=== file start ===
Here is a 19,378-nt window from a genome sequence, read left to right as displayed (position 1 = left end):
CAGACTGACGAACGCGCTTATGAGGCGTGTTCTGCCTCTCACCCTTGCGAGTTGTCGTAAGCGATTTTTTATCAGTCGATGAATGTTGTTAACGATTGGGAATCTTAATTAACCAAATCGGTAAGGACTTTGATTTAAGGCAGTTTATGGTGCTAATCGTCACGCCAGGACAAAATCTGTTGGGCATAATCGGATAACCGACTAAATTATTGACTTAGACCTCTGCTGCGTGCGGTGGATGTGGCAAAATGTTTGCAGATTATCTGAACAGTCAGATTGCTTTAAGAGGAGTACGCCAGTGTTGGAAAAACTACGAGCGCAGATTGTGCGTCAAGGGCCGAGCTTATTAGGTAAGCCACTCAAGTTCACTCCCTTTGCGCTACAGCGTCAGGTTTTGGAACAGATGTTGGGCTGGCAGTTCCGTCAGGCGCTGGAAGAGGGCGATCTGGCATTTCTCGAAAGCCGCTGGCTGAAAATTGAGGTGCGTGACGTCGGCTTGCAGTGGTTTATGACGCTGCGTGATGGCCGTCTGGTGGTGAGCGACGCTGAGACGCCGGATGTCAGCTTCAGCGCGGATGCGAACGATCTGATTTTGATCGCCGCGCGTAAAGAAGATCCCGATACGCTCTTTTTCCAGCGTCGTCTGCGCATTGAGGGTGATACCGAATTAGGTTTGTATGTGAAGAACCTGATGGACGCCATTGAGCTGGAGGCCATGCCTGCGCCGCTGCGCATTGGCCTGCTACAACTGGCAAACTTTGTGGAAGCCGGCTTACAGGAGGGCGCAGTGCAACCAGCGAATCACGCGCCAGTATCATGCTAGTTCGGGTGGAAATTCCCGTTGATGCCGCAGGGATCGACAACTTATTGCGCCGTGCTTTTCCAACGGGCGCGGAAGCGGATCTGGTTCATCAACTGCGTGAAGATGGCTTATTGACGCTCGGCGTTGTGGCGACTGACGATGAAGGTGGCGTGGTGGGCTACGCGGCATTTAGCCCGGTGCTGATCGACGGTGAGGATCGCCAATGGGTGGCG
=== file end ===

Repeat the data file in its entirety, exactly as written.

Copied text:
Here is a 19,378-nt window from a genome sequence, read left to right as displayed (position 1 = left end):
CAGACTGACGAACGCGCTTATGAGGCGTGTTCTGCCTCTCACCCTTGCGAGTTGTCGTAAGCGATTTTTTATCAGTCGATGAATGTTGTTAACGATTGGGAATCTTAATTAACCAAATCGGTAAGGACTTTGATTTAAGGCAGTTTATGGTGCTAATCGTCACGCCAGGACAAAATCTGTTGGGCATAATCGGATAACCGACTAAATTATTGACTTAGACCTCTGCTGCGTGCGGTGGATGTGGCAAAATGTTTGCAGATTATCTGAACAGTCAGATTGCTTTAAGAGGAGTACGCCAGTGTTGGAAAAACTACGAGCGCAGATTGTGCGTCAAGGGCCGAGCTTATTAGGTAAGCCACTCAAGTTCACTCCCTTTGCGCTACAGCGTCAGGTTTTGGAACAGATGTTGGGCTGGCAGTTCCGTCAGGCGCTGGAAGAGGGCGATCTGGCATTTCTCGAAAGCCGCTGGCTGAAAATTGAGGTGCGTGACGTCGGCTTGCAGTGGTTTATGACGCTGCGTGATGGCCGTCTGGTGGTGAGCGACGCTGAGACGCCGGATGTCAGCTTCAGCGCGGATGCGAACGATCTGATTTTGATCGCCGCGCGTAAAGAAGATCCCGATACGCTCTTTTTCCAGCGTCGTCTGCGCATTGAGGGTGATACCGAATTAGGTTTGTATGTGAAGAACCTGATGGACGCCATTGAGCTGGAGGCCATGCCTGCGCCGCTGCGCATTGGCCTGCTACAACTGGCAAACTTTGTGGAAGCCGGCTTACAGGAGGGCGCAGTGCAACCAGCGAATCACGCGCCAGTATCATGCTAGTTCGGGTGGAAATTCCCGTTGATGCCGCAGGGATCGACAACTTATTGCGCCGTGCTTTTCCAACGGGCGCGGAAGCGGATCTGGTTCATCAACTGCGTGAAGATGGCTTATTGACGCTCGGCGTTGTGGCGACTGACGATGAAGGTGGCGTGGTGGGCTACGCGGCATTTAGCCCGGTGCTGATCGACGGTGAGGATCGCCAATGGGTGGCG